Velo cafe

Our tent-side view

Gang gangs. No, really.

Lions Park

King parrots feeding on acorns

Crimson rosella joining in

More king parrots

Rail trail start

Old rail sidings and carriages

The rail trail through Bright

King parrots in the foliage. I can see four. How many can you see? 😉

Back to the camp site for the evening

Ovens river

Ovens river gorge walk trail

Ovens river from the second swing bridge

Scars from the mining days

Australian wood ducks by the river

Returning along the opposite bank of the Ovens

When we went: May 24-26 and June 1-3

Activity summary: two short (45 min or less) easy walks around Bright township and surrounds.

How we got there: Bright is about three and a half hours from Melbourne by car (we stop off  on the way there and the way back at Euroa for a coffee and an Anzac. You should too.)

What we did (the details):

On our first trip, we went for a late afternoon stroll from our camping spot into town. We were immediately amazed by how many birds there were in and around the town.

A family of gang gang cockatoos landed in the trees by Morse creek and came down in pairs to drink from the water. I couldn’t quite get close enough to take a good photo without spooking them, but it was amazing to see them so close and personable.

We headed up through the town and to the site of the old timber mill and rail yards. This now forms a park and museum, and the start of the tail trail. Although most of the European trees had shed their leaves for autumn, this area was still beautiful. We were treated to a tribe of king parrots feeding in a fruiting oak tree. Waves of them kept landing briefly to take up an acorn, retuning to the low branches to nibble, dropping the husk then flying down again. We stood under the oak for about fifteen minutes, grinning like loons as these beautiful large parrots repeatedly swioped down to our feet and fed.

We started to feel a little foolish, so continued on our way down the trail. We saw many crimson rosellas feeding in the berry-laden plants along the way, as well as more king parrots, galahs, currawongs (of course) and even a pair of satin bowerbirds (our first!).

Reaching the point where the trail crossed over the alpine road, we turned and headed back. A kangaroo crossed over the trail before us and headed for the road, hopefully it was content to graze in the vacant block and not head for the dangers of the road itself.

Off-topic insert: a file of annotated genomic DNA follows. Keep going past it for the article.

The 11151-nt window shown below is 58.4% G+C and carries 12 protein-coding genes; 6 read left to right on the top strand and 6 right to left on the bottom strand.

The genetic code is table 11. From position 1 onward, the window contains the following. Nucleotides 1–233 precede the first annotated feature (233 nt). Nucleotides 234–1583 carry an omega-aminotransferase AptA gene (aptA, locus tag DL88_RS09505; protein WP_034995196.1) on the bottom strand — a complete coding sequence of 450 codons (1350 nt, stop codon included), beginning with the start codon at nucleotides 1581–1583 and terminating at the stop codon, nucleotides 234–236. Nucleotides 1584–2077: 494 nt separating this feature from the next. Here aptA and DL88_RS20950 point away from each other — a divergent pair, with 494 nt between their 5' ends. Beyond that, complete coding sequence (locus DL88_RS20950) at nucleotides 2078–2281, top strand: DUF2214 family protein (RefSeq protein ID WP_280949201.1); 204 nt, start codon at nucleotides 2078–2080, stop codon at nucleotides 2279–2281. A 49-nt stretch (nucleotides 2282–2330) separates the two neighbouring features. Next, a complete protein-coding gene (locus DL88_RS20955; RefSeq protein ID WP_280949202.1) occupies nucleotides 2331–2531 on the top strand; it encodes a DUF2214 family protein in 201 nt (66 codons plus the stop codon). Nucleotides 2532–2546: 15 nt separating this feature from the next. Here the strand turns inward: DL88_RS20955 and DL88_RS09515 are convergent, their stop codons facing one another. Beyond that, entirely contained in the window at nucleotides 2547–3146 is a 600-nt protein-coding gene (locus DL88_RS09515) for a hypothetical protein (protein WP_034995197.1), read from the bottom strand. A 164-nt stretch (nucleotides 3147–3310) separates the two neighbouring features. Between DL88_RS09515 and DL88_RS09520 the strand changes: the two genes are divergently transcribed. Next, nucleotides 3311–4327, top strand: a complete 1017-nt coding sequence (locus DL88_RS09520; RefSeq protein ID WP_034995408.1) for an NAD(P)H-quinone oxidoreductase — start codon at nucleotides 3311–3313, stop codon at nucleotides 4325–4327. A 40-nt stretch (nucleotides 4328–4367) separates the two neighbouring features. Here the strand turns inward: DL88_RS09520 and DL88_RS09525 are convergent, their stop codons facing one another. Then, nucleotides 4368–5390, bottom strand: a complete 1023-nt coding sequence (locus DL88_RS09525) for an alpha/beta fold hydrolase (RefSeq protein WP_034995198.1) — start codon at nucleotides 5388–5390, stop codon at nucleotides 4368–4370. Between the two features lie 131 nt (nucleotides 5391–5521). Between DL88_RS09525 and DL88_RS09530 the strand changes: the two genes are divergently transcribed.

More crazy bird life continued as the roo watched us return along the trail, but as it was growing dark in the mountains, we upped our pace back and headed back to our tent to get ready for dinner.

On our second visit, we were in town a bit earlier and decided to walk the canyon walk that skirts along the Ovens river banks. This starts in the town as well.

We crossed over the river in the park area behind the town, and walked outwards along the northern bank. Lots of birds again: currawongs, king parrots, galahs feeding on the grass, lots of wood ducks, crimson rosellas, a family of bowerbirds this time (on the lawn in someone’s backyard, superb fairy wrens, pacific black ducks, black cockatoos high in the eucalypts preening and calling to each other.

The Ovens river is beautiful. The canyon is amazing: the rock walls carved by the waters are dark and smooth and we wondered what the place would be like after a big melt it a lot of rain.

The river banks tell another story though, a more recent one, as the canyon walls are pierced and pitted by the hands of humans as well. Bright was a site where gold was found in the 1850s and the search for gold in the Ovens has scarred the edges in innumerable places along the canyon. I usually poohpooh interpretive signage, but as we returned along the southern bank, the signs were really helpful in seeing how the miners reshaped the river to get to the gold. What a hellhole it must have been.

We walked to the second swing bridge and crossed, retuning along the southern bank in the afternoon sunshine. This time we stopped off for a blackberry pie to take back to have with a cup of tea. The struggles. 😉

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